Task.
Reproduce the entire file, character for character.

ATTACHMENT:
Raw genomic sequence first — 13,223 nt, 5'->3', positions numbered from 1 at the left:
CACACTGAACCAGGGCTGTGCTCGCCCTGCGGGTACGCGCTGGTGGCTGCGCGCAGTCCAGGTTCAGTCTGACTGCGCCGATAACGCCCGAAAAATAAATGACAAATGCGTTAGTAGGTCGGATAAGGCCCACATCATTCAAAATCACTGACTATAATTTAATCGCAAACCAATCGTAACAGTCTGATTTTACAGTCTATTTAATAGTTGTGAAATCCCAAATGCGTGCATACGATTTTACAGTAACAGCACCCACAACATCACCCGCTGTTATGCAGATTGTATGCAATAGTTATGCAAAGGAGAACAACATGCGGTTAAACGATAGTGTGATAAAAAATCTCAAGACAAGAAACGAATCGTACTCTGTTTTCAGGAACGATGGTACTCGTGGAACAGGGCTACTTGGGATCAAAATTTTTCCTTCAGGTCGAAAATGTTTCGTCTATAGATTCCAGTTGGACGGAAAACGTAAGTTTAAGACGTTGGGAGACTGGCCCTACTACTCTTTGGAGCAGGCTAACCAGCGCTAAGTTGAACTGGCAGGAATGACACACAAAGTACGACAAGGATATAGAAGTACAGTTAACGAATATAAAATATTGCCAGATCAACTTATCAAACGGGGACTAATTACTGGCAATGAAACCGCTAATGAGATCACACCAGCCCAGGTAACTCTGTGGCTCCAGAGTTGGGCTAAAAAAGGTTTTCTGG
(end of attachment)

Raw genomic sequence first — 13,223 nt, 5'->3', positions numbered from 1 at the left:
CACACTGAACCAGGGCTGTGCTCGCCCTGCGGGTACGCGCTGGTGGCTGCGCGCAGTCCAGGTTCAGTCTGACTGCGCCGATAACGCCCGAAAAATAAATGACAAATGCGTTAGTAGGTCGGATAAGGCCCACATCATTCAAAATCACTGACTATAATTTAATCGCAAACCAATCGTAACAGTCTGATTTTACAGTCTATTTAATAGTTGTGAAATCCCAAATGCGTGCATACGATTTTACAGTAACAGCACCCACAACATCACCCGCTGTTATGCAGATTGTATGCAATAGTTATGCAAAGGAGAACAACATGCGGTTAAACGATAGTGTGATAAAAAATCTCAAGACAAGAAACGAATCGTACTCTGTTTTCAGGAACGATGGTACTCGTGGAACAGGGCTACTTGGGATCAAAATTTTTCCTTCAGGTCGAAAATGTTTCGTCTATAGATTCCAGTTGGACGGAAAACGTAAGTTTAAGACGTTGGGAGACTGGCCCTACTACTCTTTGGAGCAGGCTAACCAGCGCTAAGTTGAACTGGCAGGAATGACACACAAAGTACGACAAGGATATAGAAGTACAGTTAACGAATATAAAATATTGCCAGATCAACTTATCAAACGGGGACTAATTACTGGCAATGAAACCGCTAATGAGATCACACCAGCCCAGGTAACTCTGTGGCTCCAGAGTTGGGCTAAAAAAGGTTTTCTGG